• Credit Squeeze – banks were already raising lending standards under tighter prudential standards, and post-pandemic defaults will make it even harder for businesses to borrow – so whatever the central cash rates, commercial lenders will have to charge higher lending rates to maintain their minimum risk-adjusted regulatory capital and to cover possible bad debts.
  • Retooling Industry – a lot of legacy systems might not come out of the pandemic in good shape. If we have managed to survive for weeks/months on end without using certain services, or by reducing our consumption of some goods, or by finding workarounds to incumbent solutions, then unless those legacy systems and their capacity can be retooled or redeployed, we may get used to living without their products all together.
  • Communications Technology – government policy and commercial settings on internet access, mobile network capacity and general telco infrastructure will need to be reviewed in light of the work from home and remote-working experience.
  • The Surveillance State – I’m not going to buy into the whole “China-virus” narrative, but you can see how China’s deployment of facial recognition and related technology, along with their social credit system, is a tailor-made solution for enforcing individual and collective quarantine orders.

Another policy concern relates to the rate at which governments decide to relax social-distancing and other measures, ahead of either a reliable cure or a vaccine for Covid-19. Go too early, and risk a surge or second wave of infections and deaths; go too late, and economic recovery will be even further away. Plus, as soon as the lock-downs start to end, what’s the likelihood of people over-compensating after weeks and months of self-isolation, and end up going overboard with post-quarantine celebrations and social gatherings?

Next week: The lighter side of #Rona19

 

#Rona19 – beyond the memes

More commentary on Covid-19 – at the time of writing, Victoria is at Stage 3 restrictions, with Stage 4 possible very soon. Generally, people seem to adapting to if not actually coping with this daily reality (although people are still flouting their quarantine obligations). But there is still some confusion on how to interpret, observe and enforce the social distancing measures, and of course, huge economic uncertainty remains for many people who have seen their working hours evaporate, especially if they are in vulnerable industries, and/or they can’t work from home.

Sign of hope? (Seen on my daily walk)

Meanwhile, the shutdown has prompted a fair number of less serious responses, from toilet paper memes, to “viral” GIFS, from parodies of “My Sharona” and “Bohemian Rhapsody”, to unfortunate examples of the downside of company video conferences while working from home.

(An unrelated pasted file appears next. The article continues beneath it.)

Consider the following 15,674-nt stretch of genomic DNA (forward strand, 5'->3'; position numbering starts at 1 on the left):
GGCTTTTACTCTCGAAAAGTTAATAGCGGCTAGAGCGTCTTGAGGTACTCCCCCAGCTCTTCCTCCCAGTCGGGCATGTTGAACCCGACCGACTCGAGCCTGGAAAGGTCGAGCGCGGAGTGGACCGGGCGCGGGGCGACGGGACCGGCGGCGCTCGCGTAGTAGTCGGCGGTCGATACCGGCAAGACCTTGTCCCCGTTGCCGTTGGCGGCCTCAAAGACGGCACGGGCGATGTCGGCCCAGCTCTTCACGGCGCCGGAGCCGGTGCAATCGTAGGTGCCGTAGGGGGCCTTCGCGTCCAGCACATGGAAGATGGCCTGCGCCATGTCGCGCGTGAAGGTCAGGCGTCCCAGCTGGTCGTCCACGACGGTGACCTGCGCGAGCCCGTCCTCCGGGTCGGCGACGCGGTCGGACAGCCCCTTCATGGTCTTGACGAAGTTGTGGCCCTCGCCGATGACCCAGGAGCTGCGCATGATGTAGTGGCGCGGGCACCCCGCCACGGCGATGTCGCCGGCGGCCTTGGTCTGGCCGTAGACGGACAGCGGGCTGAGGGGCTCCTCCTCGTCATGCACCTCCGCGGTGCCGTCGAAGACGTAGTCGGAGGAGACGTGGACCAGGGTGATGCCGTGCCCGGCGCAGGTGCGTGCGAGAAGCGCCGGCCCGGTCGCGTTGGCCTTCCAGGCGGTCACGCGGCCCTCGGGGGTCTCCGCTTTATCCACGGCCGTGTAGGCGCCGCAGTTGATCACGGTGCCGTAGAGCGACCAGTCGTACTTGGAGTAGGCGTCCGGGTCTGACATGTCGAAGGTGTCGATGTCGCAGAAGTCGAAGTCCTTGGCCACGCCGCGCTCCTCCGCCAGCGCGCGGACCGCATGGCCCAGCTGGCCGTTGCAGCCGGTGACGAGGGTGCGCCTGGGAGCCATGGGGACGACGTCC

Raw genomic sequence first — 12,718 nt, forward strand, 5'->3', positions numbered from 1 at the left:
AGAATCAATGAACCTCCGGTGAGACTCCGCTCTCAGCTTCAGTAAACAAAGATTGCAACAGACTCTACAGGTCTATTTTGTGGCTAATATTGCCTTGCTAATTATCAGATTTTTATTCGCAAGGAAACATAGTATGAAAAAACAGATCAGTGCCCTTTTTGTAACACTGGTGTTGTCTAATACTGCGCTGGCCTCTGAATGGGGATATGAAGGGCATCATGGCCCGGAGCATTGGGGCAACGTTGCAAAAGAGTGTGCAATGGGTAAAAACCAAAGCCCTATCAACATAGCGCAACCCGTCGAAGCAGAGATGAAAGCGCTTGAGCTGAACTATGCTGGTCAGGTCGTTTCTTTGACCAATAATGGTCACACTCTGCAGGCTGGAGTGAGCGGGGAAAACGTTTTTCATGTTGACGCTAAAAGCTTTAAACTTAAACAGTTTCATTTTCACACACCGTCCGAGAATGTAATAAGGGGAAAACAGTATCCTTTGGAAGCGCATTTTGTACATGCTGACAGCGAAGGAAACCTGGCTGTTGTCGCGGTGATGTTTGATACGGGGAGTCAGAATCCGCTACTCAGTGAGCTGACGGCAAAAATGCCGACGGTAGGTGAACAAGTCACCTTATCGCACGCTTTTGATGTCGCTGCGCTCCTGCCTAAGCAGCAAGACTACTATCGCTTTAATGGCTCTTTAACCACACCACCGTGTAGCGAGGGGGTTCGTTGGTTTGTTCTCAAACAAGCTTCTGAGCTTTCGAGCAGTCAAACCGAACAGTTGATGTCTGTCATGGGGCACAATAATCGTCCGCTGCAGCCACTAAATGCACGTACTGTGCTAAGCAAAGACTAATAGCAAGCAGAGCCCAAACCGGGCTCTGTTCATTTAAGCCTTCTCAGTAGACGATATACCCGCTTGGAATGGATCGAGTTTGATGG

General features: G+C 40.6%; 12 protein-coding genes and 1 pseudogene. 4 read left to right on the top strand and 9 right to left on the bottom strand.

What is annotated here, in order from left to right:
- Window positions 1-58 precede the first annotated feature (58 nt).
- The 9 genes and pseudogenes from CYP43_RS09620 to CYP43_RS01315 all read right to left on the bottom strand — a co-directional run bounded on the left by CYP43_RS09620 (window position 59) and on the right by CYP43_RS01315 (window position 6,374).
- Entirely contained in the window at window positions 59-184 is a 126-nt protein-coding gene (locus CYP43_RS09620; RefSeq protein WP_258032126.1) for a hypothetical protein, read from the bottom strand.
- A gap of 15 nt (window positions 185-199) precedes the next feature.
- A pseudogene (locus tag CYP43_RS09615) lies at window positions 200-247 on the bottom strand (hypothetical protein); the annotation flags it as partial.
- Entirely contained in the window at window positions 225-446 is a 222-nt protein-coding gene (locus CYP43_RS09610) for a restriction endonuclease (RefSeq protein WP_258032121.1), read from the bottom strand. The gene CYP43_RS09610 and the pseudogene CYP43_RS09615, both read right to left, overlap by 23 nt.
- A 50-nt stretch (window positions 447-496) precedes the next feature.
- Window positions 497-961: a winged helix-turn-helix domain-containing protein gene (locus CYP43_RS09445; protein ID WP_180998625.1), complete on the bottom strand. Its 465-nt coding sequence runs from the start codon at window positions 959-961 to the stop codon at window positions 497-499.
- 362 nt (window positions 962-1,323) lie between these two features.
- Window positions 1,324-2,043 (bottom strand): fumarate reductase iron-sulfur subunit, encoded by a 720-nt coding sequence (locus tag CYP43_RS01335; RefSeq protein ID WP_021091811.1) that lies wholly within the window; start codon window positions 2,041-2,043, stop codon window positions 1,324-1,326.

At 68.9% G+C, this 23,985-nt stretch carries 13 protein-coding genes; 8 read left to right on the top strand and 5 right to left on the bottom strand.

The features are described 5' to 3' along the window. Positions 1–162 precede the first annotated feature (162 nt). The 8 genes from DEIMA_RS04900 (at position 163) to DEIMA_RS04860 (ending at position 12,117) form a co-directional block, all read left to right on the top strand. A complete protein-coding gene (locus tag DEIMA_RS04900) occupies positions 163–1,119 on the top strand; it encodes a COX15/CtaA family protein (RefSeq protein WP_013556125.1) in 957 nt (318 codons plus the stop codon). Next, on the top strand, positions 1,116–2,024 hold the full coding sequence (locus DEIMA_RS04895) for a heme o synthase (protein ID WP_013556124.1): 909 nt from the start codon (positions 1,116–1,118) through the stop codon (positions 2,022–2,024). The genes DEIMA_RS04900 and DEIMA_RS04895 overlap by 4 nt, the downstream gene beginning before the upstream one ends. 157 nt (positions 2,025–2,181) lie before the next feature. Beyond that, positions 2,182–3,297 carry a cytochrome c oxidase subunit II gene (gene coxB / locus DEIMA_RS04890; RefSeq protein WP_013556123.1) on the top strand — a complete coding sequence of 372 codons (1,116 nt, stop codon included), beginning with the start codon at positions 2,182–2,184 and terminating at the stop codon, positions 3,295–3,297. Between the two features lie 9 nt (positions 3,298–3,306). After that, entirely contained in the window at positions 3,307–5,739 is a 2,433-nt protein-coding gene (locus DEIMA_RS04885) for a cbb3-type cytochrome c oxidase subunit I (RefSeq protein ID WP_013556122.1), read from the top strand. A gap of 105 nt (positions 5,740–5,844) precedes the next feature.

But beyond the hashtags, what might we expect once we get through the current pandemic? Here is a somewhat random list of possible outcomes:

  • A renewed appreciation of personal space in public places – will we continue to observe such protocols where and whenever practical, as it becomes a community norm?
  • Greater respect for introverts – possibly better able to handle self-isolation, they are comfortable with their own company and don’t feel the need to seek out crowds  – social distancing does not represent an existential crisis, and they don’t rely on social situations for their personal validation.
  • Passenger airlines and cruise companies are toast – the tourism and travel industries will be hard hit, and may struggle to rebuild in their current form.
  • The online economy will get a boost  – restaurants and providores are already retooling to offer D2C food and meal deliveries (even cutting out the likes of Uber Eats, Deliveroo and Menu Log). Some brick and mortar retail is adapting fast, but will face a reduced share of available discretionary spending.
  • Naturally, digital services will thrive – from communication solutions to virtual classes, from remote working support services to telehealth. But bandwidth capacity and internet down/upload speeds remain a challenge in Australia.
  • The end of physical cash – if retailers prefer contactless payments (less contamination), what use are those notes and coins in your wallet?
  • A higher community standard for the individual duty of care we owe to each other – Covid-19 will certainly test the “duty of care” we owe to neighbours, colleagues, members of the public… if I knowingly infect someone, or act recklessly or negligently, can the victim sue me?
  • Likewise, the corporate social license to operate will be tested and re-cast – in light of monopolistic practices, price gouging, market abuse and disregard for the “new normal”, companies will need to re-assess many of their standard policies.
  • Increased use of facial recognition and other technology for surveillance purposes – if people cannot be trusted to observe their quarantine, self-isolation and social distancing obligations, the authorities will not shy away from further incursions into civil liberties that we currently take for granted.
  • A hybrid of on-site and working from home employment structures – not everyone will want to continue working remotely, nor will everyone be in a rush to head back to the office (or the daily commute), which will likely cause headaches for employers….

More on these themes next week….

Next week: The “new, new normal”